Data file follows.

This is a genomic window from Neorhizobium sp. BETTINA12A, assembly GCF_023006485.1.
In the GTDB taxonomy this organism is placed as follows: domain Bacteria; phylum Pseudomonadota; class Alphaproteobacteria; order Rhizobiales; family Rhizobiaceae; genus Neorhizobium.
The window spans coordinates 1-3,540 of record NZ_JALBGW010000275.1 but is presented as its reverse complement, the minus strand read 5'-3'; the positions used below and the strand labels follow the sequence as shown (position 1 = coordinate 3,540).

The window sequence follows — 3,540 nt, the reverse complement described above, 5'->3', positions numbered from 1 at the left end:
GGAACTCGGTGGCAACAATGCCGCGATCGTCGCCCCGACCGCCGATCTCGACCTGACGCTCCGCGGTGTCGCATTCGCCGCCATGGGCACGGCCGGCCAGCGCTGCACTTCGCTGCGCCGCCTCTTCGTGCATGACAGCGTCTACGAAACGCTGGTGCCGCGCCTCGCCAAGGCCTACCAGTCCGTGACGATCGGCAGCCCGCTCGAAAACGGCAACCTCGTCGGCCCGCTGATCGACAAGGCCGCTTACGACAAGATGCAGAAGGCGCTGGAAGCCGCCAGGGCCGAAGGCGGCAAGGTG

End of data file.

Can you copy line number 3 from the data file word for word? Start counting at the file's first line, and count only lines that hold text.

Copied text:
The window spans coordinates 1-3,540 of record NZ_JALBGW010000275.1 but is presented as its reverse complement, the minus strand read 5'-3'; the positions used below and the strand labels follow the sequence as shown (position 1 = coordinate 3,540).